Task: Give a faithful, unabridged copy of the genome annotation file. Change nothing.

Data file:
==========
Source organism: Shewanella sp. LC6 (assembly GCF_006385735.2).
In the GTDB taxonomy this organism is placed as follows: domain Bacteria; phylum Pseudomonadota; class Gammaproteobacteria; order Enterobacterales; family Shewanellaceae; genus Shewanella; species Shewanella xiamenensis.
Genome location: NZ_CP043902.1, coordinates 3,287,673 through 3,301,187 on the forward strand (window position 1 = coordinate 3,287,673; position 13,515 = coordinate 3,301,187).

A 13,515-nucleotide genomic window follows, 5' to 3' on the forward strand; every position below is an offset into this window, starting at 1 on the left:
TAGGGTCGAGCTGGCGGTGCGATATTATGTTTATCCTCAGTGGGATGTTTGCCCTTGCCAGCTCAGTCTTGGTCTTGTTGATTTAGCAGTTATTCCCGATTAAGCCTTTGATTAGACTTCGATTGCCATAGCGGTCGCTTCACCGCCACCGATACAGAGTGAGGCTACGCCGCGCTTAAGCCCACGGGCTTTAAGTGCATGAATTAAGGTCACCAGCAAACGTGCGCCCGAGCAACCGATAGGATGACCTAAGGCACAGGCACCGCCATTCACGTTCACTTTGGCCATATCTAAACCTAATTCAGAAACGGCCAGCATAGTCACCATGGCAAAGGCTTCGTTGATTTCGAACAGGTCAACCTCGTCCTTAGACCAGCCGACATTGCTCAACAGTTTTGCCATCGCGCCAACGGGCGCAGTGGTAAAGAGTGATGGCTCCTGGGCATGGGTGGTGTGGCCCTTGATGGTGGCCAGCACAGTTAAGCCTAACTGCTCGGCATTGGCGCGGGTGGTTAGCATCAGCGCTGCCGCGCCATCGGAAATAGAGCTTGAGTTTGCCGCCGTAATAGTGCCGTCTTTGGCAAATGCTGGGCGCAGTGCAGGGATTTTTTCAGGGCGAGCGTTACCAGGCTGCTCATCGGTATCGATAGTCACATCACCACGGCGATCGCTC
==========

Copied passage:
Source organism: Shewanella sp. LC6 (assembly GCF_006385735.2).
In the GTDB taxonomy this organism is placed as follows: domain Bacteria; phylum Pseudomonadota; class Gammaproteobacteria; order Enterobacterales; family Shewanellaceae; genus Shewanella; species Shewanella xiamenensis.
Genome location: NZ_CP043902.1, coordinates 3,287,673 through 3,301,187 on the forward strand (window position 1 = coordinate 3,287,673; position 13,515 = coordinate 3,301,187).

A 13,515-nucleotide genomic window follows, 5' to 3' on the forward strand; every position below is an offset into this window, starting at 1 on the left:
TAGGGTCGAGCTGGCGGTGCGATATTATGTTTATCCTCAGTGGGATGTTTGCCCTTGCCAGCTCAGTCTTGGTCTTGTTGATTTAGCAGTTATTCCCGATTAAGCCTTTGATTAGACTTCGATTGCCATAGCGGTCGCTTCACCGCCACCGATACAGAGTGAGGCTACGCCGCGCTTAAGCCCACGGGCTTTAAGTGCATGAATTAAGGTCACCAGCAAACGTGCGCCCGAGCAACCGATAGGATGACCTAAGGCACAGGCACCGCCATTCACGTTCACTTTGGCCATATCTAAACCTAATTCAGAAACGGCCAGCATAGTCACCATGGCAAAGGCTTCGTTGATTTCGAACAGGTCAACCTCGTCCTTAGACCAGCCGACATTGCTCAACAGTTTTGCCATCGCGCCAACGGGCGCAGTGGTAAAGAGTGATGGCTCCTGGGCATGGGTGGTGTGGCCCTTGATGGTGGCCAGCACAGTTAAGCCTAACTGCTCGGCATTGGCGCGGGTGGTTAGCATCAGCGCTGCCGCGCCATCGGAAATAGAGCTTGAGTTTGCCGCCGTAATAGTGCCGTCTTTGGCAAATGCTGGGCGCAGTGCAGGGATTTTTTCAGGGCGAGCGTTACCAGGCTGCTCATCGGTATCGATAGTCACATCACCACGGCGATCGCTC